9. Anne with and E says:

    I’m adding a bunch of these to my TBR. My best friend and I are doing a 2 week tour of Iceland in September, so excited!

  10. Jaia says:

    I loved The Museum of Whales You Will Never See, by A. Kendra Greene. It’s a non-fiction love letter to Iceland and it’s gorgeous.

  11. Mariah Hanley says:

    This is my favorite post you’ve ever done. I love Iceland. I’ve been twice and my number one bucket list is to drive the Ring Road. Hopefully 2023? COVID permitting.

    Alda Sigmundsdottir has written an entire series of books about life in Iceland, all of which start “The Little Book of….” The Icelanders, Tourists in Iceland, The Icelanders at Christmas, The Icelanders in the Olden Days and Icelandic. I recommend all of them but most of all the tourist book if you are visiting and the first (Little book of the Icelanders). I learned so much about Iceland from her short essays, including a lot about Icelandic naming conventions that no one finds as interesting as I do to my absolute dismay.

    I read The Darkness by Ragnar Jonasson and while it’s not incredible it was a quick mystery.

    The Hitman’s Guide to Housecleaning is in most of the bookstores in Reykjavik and looks hilarious although I haven’t read it yet. It’s set in Iceland in part.

    The Sealwoman’s Gift is historical fiction set partly in Iceland. I really enjoyed it.

    Jar City is another Nordic noir set in Iceland.

    Halldor Laxness has written many other books. Independent People is the Nobel winner but it’s not his most accessible book. The Fish Can Sing is easier to start with.

    I agree with the recommendation of The Museum of Whales You Will Never See. Iceland has a fascinating array of museums (yes, beyond the one it’s known for).

    Here’s another list: https://taleaway.com/books-set-in-iceland/

    Lastly, I loved this movie: https://en.wikipedia.org/wiki/Woman_at_War it’s got some absurdist humor in it but I thought it was delightful. Subtitles only.

    PS: If you are going to Iceland, Blue Lagoon is worth it. I went both times I visited. Once I went before sunrise (wintertime) and once I went late evening as the sun was beginning to set. Both times were absolutely incredible although I enjoyed being there as the sun rose more, being there in the absolute dark was magically eerie.

    PPS: Perlan Museum is incredible. The indoor ice cave is cool but the location of Perlan is the best part. Absolutely incredible views from the top floor cafe. Try to go at sunrise or sunset if you can.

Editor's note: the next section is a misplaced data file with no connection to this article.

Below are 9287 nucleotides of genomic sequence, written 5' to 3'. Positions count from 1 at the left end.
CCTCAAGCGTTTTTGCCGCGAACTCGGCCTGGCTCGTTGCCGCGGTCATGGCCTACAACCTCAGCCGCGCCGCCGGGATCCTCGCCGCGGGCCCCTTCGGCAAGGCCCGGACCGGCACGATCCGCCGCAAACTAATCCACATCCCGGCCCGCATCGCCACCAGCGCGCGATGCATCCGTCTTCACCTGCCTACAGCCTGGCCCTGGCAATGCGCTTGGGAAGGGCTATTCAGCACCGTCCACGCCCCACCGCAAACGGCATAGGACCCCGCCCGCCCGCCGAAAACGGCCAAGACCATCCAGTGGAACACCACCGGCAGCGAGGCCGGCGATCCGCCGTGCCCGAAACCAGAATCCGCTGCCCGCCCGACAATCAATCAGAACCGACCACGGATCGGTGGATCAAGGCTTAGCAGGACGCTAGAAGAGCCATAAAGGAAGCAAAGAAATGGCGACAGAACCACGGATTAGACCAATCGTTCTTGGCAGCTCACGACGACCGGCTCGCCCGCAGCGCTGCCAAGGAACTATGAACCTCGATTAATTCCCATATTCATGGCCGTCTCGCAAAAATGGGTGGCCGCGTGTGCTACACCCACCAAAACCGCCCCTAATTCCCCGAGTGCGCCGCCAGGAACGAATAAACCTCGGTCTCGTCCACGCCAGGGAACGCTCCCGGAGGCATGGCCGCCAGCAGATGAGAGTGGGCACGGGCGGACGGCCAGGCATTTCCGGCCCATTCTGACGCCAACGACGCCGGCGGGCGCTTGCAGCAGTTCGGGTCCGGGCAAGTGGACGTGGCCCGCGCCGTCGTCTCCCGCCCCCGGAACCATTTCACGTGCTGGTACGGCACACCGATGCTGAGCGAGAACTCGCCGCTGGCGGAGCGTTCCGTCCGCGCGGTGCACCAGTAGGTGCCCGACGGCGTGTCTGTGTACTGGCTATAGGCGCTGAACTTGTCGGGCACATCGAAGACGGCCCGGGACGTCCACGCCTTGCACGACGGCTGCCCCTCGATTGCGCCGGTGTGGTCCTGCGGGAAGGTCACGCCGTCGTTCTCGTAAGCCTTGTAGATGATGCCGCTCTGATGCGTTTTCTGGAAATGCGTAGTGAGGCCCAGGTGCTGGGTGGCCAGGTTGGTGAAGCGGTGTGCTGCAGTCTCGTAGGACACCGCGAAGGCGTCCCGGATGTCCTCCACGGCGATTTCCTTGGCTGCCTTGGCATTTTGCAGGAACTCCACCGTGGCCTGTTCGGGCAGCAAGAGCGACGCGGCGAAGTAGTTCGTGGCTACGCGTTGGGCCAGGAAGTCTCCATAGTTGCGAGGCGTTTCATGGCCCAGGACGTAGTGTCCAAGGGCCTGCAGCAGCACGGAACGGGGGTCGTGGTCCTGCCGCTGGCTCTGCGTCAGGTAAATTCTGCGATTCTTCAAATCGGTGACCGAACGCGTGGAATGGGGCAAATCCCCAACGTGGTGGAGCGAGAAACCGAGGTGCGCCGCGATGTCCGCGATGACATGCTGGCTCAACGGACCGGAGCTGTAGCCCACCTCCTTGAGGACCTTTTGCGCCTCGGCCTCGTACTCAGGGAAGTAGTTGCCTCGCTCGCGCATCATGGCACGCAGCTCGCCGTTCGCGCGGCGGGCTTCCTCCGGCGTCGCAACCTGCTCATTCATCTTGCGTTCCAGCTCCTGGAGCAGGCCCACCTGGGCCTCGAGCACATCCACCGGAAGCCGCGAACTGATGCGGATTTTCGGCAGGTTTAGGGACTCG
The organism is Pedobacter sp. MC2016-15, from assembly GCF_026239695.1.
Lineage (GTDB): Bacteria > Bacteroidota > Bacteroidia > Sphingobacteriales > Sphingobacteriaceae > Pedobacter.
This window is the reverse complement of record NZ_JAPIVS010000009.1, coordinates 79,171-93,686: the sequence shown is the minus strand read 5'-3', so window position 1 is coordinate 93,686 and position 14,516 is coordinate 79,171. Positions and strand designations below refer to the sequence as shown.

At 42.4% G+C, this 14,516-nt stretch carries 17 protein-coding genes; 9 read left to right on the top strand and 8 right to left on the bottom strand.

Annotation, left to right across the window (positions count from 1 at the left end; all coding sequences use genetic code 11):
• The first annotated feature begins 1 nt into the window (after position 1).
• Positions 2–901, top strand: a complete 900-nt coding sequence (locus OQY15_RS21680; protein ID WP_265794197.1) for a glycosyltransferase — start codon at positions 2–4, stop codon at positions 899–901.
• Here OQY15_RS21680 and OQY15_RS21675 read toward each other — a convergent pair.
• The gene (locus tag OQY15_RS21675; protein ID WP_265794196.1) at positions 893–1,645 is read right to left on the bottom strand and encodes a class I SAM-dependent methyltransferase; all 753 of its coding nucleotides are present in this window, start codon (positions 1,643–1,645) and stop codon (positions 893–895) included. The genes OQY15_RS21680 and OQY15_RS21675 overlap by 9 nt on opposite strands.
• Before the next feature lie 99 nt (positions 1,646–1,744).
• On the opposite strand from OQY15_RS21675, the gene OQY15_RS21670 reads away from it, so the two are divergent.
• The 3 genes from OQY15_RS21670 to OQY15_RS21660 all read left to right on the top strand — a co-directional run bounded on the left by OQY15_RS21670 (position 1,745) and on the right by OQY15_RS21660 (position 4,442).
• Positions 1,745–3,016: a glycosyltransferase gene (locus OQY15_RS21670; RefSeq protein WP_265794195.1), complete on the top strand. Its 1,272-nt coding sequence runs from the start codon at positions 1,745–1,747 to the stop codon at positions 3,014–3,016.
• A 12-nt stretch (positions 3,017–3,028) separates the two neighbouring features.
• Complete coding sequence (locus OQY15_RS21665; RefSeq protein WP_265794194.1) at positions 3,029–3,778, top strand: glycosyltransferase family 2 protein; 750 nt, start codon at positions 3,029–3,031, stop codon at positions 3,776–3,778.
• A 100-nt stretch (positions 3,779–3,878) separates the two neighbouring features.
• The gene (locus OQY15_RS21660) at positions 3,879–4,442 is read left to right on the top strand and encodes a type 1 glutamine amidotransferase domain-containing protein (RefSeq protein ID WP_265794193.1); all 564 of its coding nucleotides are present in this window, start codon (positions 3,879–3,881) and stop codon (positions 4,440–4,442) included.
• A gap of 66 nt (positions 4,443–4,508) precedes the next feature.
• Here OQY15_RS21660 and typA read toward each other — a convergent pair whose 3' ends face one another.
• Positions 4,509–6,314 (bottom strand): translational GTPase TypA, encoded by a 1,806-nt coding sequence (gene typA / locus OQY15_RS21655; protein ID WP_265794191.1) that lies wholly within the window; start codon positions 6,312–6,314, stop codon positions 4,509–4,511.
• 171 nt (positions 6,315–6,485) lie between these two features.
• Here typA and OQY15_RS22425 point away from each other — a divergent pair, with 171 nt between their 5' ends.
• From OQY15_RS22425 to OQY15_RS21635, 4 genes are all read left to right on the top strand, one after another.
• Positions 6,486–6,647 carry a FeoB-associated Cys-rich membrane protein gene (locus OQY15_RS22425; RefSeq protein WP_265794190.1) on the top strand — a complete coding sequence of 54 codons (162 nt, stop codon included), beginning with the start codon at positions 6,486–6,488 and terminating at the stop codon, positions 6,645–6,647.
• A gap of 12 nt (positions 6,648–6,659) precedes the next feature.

PPPS: Golden Circle tour is cool- it was awesome being able to look out at the European tectonic plate from the North American plate and see where they come together. The glacier hike is also pretty incredible. I went on this one: https://adventures.is/iceland/day-tours/glacier-tours/glacier-tours-from-solheimajokull/glacier-experience/ It was one of the most amazing experiences of my life- and there is a shrinking timeline to do it, the glaciers are disappearing.

    I love Iceland.

  12. JoAnn says:

    I’m reading Wintering and she visits the blue lagoon in Iceland and also talks about Christmas Eve stories. Totally inspired me to want to visit!

  13. Helga says:

    An Icelander here!
    My absolute favorite icelandic novel is Summer light, and then comes the night by Jón Kalman Stefánsson. He writes beautifully and hopefully the translation does it justice.
    I highly recommend LoveStar from the list!

  14. DeAnn Hilmoe says:

    ‘Red Storm Rising’ by Tom Clancy is an excellent book that takes place in Iceland. My husband and I keep it on our bucket list because of that book.

  15. Susan Black says:

    You will find The Icelandic Sagas and Independent People on the bookshelves of most Icelanders. Halldor Laxness is Iceland’s Pulitzer prize winning author, and a national hero.

  16. Margie says:

    This is amazing. Please make this a monthly or quarterly topic. I would adore a similar list for Japan, Germany, India and Argentina. Or Australia.

    My heart misses traveling so much.

Leave a Comment

Your email address will not be published. Required fields are marked *